In 2004, the World Health Organization (WHO) created the World Alliance project for Patient Safety, whose fundamental goal is to prevent harm to patients. One of the central elements of WHO's World Alliance is the action called "Global Challenge", which releases a priority subject every two years for adoption by WHO members. Previous foci for the Global Challenge initiative included hospital-acquired infections and the safety of surgery(2). The ANVISA - National Health Surveillance Agency, which corresponds to the FDA in Brazil, prepared a national proposal for patient safety in 2007, designed to fit the WHO project. The aim is to identify the specific types and nature of safety problems in health services. ANVISA authorities realized the need for Brazilian participation, not only because of the great number of health services in the country, but also because of priority actions that have been undertaken to improve population health(3). The ANVISA proposal for patient safety aims to improve quality in hospital service. In October 2007, the ANVISA, in a partnership with the Health Ministry and Pan-American Health Organization (PAHO), promoted a workshop "Patient Safety: A Global Challenge", which raised debates and suggestions about addressing issues around the subject. On this occasion, one of the issues discussed was the safe administration of injectable medications(3).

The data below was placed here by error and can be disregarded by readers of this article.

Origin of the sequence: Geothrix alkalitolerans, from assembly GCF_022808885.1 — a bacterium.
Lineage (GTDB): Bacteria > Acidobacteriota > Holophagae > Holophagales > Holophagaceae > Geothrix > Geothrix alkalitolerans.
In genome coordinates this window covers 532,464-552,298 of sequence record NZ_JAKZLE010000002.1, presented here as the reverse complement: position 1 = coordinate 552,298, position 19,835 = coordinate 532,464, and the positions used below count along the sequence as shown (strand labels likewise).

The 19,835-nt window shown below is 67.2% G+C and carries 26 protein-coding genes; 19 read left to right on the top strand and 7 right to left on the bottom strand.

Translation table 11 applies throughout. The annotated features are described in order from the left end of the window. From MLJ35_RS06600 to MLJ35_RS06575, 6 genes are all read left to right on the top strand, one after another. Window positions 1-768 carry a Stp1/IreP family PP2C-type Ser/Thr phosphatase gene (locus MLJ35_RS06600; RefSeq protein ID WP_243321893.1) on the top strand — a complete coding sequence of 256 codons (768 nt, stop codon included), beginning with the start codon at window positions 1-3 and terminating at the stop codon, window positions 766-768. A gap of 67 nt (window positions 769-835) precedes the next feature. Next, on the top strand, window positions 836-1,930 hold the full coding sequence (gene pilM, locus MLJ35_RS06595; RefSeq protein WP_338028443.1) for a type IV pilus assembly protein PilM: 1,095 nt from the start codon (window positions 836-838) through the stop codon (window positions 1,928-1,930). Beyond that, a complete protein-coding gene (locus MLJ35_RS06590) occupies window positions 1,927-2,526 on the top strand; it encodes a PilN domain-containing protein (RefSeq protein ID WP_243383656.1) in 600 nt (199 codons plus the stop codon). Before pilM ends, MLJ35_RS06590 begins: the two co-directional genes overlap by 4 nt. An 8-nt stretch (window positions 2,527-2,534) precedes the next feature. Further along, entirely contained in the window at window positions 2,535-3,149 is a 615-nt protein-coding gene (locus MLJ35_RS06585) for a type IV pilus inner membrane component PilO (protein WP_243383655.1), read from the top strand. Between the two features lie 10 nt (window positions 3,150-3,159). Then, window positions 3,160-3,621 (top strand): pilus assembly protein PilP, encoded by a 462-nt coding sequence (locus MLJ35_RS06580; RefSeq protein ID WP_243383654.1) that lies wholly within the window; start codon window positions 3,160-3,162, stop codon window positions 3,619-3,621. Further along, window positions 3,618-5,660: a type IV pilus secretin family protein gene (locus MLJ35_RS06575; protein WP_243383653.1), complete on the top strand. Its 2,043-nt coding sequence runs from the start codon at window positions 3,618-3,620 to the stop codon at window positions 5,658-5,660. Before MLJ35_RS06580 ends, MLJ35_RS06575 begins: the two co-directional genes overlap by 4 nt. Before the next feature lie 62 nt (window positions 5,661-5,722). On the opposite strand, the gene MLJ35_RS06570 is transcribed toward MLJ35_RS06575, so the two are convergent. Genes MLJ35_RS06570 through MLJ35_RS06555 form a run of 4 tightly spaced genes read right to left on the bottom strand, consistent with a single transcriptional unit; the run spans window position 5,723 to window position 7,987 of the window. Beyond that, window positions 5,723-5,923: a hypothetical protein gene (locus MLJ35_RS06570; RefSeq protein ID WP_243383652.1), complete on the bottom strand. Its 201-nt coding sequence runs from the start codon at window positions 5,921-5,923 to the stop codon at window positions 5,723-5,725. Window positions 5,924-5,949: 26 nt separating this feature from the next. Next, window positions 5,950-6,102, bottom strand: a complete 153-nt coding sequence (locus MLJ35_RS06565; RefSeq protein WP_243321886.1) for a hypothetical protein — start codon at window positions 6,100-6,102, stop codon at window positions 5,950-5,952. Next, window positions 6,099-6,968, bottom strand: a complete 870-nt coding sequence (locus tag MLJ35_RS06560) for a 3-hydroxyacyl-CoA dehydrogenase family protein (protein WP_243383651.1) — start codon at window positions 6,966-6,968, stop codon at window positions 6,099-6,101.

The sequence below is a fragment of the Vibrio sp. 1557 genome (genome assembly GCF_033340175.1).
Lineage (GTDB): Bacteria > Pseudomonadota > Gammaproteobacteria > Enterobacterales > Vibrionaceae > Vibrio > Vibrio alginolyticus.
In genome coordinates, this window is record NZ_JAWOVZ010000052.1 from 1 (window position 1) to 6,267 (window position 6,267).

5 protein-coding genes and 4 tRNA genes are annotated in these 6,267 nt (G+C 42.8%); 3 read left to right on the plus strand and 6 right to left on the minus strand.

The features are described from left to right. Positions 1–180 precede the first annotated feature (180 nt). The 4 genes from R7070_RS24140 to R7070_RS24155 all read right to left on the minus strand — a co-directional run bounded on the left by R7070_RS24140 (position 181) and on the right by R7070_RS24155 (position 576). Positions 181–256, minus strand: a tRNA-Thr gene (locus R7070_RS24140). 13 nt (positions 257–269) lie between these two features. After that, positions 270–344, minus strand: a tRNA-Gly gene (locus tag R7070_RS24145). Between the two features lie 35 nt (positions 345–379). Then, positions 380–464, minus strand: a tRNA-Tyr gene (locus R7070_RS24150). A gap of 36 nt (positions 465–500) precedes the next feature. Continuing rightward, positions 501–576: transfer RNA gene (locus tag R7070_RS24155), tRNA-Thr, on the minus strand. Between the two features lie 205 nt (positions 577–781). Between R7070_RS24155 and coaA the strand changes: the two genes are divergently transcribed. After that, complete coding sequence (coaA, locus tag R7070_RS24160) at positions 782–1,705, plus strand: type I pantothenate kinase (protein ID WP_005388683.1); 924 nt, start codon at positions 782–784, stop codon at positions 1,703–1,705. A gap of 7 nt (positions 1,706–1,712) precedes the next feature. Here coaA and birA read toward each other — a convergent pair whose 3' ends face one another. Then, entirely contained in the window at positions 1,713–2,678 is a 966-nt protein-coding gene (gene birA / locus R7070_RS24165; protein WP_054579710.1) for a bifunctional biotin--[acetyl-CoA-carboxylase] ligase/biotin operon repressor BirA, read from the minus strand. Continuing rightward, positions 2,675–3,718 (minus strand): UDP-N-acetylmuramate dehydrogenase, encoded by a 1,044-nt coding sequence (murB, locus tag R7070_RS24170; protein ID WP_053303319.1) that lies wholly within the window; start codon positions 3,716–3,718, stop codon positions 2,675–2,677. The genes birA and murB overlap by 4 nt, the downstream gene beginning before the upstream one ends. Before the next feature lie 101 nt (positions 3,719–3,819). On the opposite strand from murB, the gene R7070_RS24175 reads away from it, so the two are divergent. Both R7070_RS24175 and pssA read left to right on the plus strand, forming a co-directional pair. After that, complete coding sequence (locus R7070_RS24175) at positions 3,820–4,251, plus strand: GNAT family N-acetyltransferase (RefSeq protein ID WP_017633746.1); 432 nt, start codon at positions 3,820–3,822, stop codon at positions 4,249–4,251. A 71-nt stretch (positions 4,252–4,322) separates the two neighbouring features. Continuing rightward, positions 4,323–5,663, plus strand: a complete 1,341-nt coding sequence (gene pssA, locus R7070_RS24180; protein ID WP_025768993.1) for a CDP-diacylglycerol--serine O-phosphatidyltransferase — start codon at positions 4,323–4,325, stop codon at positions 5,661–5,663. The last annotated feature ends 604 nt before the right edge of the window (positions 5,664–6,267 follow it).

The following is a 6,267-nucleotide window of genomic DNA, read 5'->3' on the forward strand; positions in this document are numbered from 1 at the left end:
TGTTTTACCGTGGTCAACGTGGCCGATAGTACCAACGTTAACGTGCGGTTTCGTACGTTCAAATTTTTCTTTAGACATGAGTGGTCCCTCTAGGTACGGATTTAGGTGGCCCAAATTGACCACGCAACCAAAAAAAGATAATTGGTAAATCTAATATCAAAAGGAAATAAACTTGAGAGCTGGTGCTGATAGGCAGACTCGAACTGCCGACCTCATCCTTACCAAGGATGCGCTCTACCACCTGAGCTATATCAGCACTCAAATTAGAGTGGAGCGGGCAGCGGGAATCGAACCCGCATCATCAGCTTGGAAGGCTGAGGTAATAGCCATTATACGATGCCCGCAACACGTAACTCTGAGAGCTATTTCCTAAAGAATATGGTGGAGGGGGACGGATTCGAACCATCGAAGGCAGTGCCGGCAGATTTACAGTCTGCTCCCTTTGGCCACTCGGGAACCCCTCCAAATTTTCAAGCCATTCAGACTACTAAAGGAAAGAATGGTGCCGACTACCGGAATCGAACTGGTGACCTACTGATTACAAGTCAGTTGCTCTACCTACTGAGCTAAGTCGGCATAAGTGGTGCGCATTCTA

Institutions and organizations nationally and internationally have discussed medication safety. For example, the Joint Commission International Center for Patient Safety, a commission for hospital accreditation recognized as the leader in patient safety, set a 2008 goal to improve the safety of high risk medications(4). Also, in December 2007, the WHO World Alliance for Patient Safety in partnership with Canada, Germany, the Netherlands, New Zealand, the United Kingdom and the USA, defined five common problems in patient care and proposed solutions through operational protocols based on scientific evidence. These include the prevention of medication errors(5). Assuring the safety of all who receive health services is one of the most important challenges healthcare faces today(6). The identification, analysis and management of risks related to safety incidents are necessary to achieve safer patient care and minimize harm(7). It is therefore clear that nurses' actions may contribute to prevent and avoid mistakes. Since Nursing has care as its essence(8), nurses must advocate for health and nursing policy which ensures access to quality treatment, including the safe administration of medications.

The Code of Ethics for Nurses takes into consideration the population's need and right to nursing care, which is focused on the person, family and collective, and assumes that nurses along with patients advocate for health care that is free of preventable risks and harm and accessible to the whole population(9). Improving safety in health care reduces the incidence of disease and harm, shortens the treatment and/or hospitalization time, improves or maintains the patient's functional status, and increases his or her sensation of well being(10-11). However, even with the initiatives of institutions and world representatives, there is inadequate evidence on the best way to achieve medication safety in complex health systems.